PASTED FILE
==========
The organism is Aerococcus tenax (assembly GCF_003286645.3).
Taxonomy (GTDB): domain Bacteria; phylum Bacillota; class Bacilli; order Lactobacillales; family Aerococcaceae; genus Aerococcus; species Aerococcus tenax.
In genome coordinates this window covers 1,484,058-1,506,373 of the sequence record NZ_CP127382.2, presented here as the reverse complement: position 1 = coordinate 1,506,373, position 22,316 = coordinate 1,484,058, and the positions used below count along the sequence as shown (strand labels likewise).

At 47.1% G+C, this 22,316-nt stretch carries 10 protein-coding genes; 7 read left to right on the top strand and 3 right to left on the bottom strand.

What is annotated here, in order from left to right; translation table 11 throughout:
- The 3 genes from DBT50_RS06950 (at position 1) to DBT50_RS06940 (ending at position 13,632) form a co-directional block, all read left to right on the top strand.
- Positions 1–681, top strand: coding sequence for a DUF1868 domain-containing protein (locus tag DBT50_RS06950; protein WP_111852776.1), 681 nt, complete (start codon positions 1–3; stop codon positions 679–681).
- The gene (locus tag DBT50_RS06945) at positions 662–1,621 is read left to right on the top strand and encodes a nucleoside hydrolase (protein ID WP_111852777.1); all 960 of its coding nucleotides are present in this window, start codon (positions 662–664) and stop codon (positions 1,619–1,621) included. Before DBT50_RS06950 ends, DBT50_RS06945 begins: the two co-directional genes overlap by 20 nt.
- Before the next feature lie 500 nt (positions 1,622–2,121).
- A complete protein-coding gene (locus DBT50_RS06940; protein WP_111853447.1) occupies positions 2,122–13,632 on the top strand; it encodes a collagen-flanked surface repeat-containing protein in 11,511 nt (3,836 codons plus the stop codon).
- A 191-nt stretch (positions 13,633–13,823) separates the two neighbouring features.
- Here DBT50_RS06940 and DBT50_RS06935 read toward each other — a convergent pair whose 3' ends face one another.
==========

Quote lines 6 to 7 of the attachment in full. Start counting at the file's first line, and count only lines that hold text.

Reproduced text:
- The 3 genes from DBT50_RS06950 (at position 1) to DBT50_RS06940 (ending at position 13,632) form a co-directional block, all read left to right on the top strand.
- Positions 1–681, top strand: coding sequence for a DUF1868 domain-containing protein (locus tag DBT50_RS06950; protein WP_111852776.1), 681 nt, complete (start codon positions 1–3; stop codon positions 679–681).